• The transport type
  • The cost assigned to that address space on that particular Send connector

By default, no explicit Send connectors are created when the Hub Transport server role or the Edge Transport server role is installed. However, the implicit intra-organization Send connector is used to route messages internally. End-to-end mail flow is only possible if one of the following conditions is true:

  • You have subscribed the Edge Transport server to the Active Directory site by using the Edge Subscription process.
  • You have manually configured Send connectors and Receive connectors to route Internet mail.

By default, protocol logging for the intra-organization Send connector is disabled. You can enable or disable protocol logging for the intra-organization Send connector by using the Set-TransportServer cmdlet.

For more information, see the following topics:

If Exchange 2007 and Exchange 2003 or Exchange 2000 coexist in the same organization, you must configure routing group connectors between the single, global Exchange 2007 routing group and the routing groups configured in the earlier version of Exchange Server. The first routing group connector between Exchange 2007 and Exchange 2003 or Exchange 2000 is created and configured during installation of the first Hub Transport Server role in an existing Exchange organization.

You must use the Exchange Management Shell to configure routing group connectors that include an Exchange 2007 Hub Transport server as either a source server or target server. To support coexistence with Exchange 2003 and Exchange 2000, all computers that are running Exchange 2007 are automatically put into a single routing group when the first Hub Transport server role is installed. The routing group in Exchange 2007 is recognized in the Exchange System Manager of Exchange 2003 and Exchange 2000 as Exchange Routing Group (DWBGZMFD01QNBJR). You cannot use the Exchange System Manager of Exchange 2003 and Exchange 2000 to manage the Exchange 2007 routing group or any routing group connectors that include an Exchange 2007 Hub Transport server as either a source server or target server.

Exchange 2007 SP1 provides supports for configuration of a maximum message size limit on a routing group connector. By default, Exchange 2007 does not impose a maximum message size limit on messages that are relayed across a routing group connector. If you use the Set-RoutingGroupConnector cmdlet to configure a maximum message size on a routing group connector, routing generates a NDR for any message that has a size larger than the maximum message size limit that is configured on any routing group connector in the least cost routing path. This configuration is useful for restricting the size of messages that are sent to remote Exchange Server 2003 and Exchange 2000 Server servers that must communicate over low-bandwidth connections.

For more information, see the following topics:

Exchange 2007 provides tools and extensive logging resources to help you with mail flow problems. The following diagnostic tools are available in the Toolbox of the Exchange Management Console:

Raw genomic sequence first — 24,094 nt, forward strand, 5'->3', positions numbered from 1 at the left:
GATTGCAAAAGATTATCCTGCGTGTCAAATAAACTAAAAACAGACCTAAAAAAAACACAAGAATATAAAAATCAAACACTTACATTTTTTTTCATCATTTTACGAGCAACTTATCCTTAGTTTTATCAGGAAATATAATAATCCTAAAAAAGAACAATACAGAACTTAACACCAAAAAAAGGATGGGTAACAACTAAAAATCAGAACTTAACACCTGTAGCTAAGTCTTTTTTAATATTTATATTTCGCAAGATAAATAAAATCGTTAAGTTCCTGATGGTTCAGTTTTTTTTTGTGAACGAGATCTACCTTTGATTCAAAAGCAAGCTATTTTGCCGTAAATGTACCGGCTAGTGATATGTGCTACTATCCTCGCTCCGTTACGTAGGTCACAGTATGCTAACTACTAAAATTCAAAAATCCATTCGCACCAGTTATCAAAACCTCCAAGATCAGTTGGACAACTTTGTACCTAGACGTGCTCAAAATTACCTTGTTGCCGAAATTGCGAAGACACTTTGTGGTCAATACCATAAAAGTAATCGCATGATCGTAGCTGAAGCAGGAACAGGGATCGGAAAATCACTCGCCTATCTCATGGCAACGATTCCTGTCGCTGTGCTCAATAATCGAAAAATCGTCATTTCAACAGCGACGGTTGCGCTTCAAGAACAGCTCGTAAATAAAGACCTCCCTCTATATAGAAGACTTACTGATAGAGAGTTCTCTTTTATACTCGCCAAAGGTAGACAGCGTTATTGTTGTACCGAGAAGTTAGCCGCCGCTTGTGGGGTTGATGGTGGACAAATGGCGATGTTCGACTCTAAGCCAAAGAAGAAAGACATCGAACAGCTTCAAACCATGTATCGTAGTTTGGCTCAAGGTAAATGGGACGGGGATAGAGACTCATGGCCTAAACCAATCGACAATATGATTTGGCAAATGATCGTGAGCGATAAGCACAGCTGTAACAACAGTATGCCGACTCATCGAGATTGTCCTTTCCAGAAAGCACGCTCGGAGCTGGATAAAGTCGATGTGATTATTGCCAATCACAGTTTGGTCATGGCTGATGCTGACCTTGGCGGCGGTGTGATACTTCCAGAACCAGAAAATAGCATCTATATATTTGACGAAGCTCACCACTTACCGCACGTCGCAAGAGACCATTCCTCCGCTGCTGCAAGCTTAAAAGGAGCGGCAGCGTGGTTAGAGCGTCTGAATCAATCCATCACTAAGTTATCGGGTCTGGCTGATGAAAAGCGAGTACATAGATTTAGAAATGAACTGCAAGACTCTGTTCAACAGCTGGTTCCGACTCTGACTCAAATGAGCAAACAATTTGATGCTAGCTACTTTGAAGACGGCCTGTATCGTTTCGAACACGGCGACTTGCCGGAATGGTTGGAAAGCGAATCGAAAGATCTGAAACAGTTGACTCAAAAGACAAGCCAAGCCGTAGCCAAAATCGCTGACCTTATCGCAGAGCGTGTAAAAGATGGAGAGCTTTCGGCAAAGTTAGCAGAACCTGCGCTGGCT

• Exchange Server Best Practices Analyzer   Use the Best Practices Analyzer to check the configuration and health of the Exchange topology. This tool automatically gathers and examines information about the configuration of the Exchange organization and summarizes the findings in a report. The report lists problems by severity and includes a suggested fix for the issue. Additionally, this tool provides a list of recent changes and a detailed summary of the Exchange organization configuration. For more information, see Microsoft Exchange Analyzers.
  • Exchange Mail Flow Troubleshooter   Use the Exchange Mail Flow Troubleshooter tool to help diagnose mail flow and transport-related problems. This tool lets you select a mail flow symptom, analyzes your configuration, and outputs findings to a report. For more information, see Overview: Microsoft Exchange Analyzers.
  • Message Tracking   Use the Message Tracking tool to examine the contents of message tracking logs. For more information, see Managing Message Tracking.
  • Queue Viewer   Use the Exchange Queue Viewer to view and manage Exchange mail queues. For more information, see Using the Queue Viewer to Manage Queues.

The Routing Log Viewer is a new tool with Exchange 2007 SP1. The tool works on an Exchange 2007 SP1 server that has the Hub Transport server role or the Edge Transport server role installed. You start the Routing Log Viewer from the Toolbox node of the Exchange Management Console.

In earlier versions of Exchange Server, you could connect to the Exchange Routing Engine service on port 691 by using WinRoute (Winroute.exe). There is no Routing Engine in Exchange 2007. The Routing Log Viewer enables an administrator to open a routing log file that contains information about how the routing topology appears to the server. You can compare routing log files and then determine the changes that have occurred in the routing topology between two time periods. You can use this tool to determine changes that have occurred in the routing topology and to assess whether problems may have occurred because of those changes. For more information, see Using the Routing Log Viewer.

For more information about how to troubleshoot mail flow problems, see the following topics:

To ensure that you are reading the most up-to-date information and to find additional Exchange Server 2007 documentation, visit the Exchange Server TechCenter.